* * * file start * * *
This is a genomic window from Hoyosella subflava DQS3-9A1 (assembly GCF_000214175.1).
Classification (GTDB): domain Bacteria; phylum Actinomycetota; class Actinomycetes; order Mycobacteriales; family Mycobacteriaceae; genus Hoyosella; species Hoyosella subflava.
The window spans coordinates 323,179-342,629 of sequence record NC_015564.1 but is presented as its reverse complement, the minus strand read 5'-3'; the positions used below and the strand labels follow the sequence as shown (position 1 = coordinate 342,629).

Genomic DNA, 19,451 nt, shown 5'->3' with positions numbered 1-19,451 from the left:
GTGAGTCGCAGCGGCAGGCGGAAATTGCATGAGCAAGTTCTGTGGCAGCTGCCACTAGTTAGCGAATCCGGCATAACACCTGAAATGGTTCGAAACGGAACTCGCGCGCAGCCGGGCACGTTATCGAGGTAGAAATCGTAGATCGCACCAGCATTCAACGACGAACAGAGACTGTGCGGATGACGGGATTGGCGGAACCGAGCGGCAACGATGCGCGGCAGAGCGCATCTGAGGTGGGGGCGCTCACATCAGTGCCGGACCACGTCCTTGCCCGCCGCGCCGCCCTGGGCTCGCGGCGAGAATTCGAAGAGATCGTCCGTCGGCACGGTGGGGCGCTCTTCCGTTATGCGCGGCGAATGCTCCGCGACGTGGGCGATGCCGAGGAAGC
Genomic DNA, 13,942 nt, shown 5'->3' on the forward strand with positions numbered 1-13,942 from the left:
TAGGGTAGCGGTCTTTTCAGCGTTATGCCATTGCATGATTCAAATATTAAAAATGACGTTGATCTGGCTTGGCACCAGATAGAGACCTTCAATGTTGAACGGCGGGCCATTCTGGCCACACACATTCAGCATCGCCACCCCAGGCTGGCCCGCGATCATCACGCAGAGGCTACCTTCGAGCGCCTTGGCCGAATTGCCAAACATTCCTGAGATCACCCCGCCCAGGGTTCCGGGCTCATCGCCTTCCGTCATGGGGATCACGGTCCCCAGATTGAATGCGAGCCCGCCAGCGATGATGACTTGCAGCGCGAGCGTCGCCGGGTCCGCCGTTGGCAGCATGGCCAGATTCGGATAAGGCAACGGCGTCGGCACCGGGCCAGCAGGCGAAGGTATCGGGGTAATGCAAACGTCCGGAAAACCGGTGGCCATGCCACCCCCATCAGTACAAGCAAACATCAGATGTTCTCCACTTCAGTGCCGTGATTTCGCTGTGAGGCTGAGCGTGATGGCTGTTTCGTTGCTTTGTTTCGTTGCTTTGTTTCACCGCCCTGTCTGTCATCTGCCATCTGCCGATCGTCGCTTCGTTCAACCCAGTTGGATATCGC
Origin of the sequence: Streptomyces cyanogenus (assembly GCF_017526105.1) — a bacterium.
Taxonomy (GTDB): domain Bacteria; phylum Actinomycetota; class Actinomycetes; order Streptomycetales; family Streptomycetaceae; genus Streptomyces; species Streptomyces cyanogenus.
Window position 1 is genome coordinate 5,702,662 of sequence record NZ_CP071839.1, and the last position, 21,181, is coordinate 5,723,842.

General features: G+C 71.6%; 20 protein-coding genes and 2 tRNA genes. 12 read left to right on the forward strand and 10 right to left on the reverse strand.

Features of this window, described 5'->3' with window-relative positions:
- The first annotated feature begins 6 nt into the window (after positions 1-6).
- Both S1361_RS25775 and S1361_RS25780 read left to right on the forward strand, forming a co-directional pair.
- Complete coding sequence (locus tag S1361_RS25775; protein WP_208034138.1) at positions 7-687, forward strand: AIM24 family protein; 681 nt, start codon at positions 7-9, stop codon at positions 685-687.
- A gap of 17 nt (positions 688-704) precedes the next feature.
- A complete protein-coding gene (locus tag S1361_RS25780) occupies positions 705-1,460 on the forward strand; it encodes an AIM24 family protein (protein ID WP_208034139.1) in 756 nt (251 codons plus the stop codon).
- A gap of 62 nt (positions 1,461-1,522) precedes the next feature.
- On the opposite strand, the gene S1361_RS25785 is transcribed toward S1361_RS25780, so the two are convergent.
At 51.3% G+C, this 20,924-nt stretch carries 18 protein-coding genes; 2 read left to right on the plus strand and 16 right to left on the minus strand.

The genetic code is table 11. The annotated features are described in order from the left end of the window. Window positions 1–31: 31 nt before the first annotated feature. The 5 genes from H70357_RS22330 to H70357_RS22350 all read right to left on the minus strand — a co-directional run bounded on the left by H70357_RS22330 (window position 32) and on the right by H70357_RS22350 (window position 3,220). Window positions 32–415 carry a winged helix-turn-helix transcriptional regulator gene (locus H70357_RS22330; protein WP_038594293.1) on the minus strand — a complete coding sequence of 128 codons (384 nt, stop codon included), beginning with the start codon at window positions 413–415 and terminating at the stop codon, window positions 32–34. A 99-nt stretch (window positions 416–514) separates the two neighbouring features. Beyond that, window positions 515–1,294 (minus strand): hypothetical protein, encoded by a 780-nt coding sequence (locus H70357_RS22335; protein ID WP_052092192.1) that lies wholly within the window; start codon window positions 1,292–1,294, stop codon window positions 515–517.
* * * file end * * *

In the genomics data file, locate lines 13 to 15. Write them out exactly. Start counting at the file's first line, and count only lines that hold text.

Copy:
- The first annotated feature begins 6 nt into the window (after positions 1-6).
- Both S1361_RS25775 and S1361_RS25780 read left to right on the forward strand, forming a co-directional pair.
- Complete coding sequence (locus tag S1361_RS25775; protein WP_208034138.1) at positions 7-687, forward strand: AIM24 family protein; 681 nt, start codon at positions 7-9, stop codon at positions 685-687.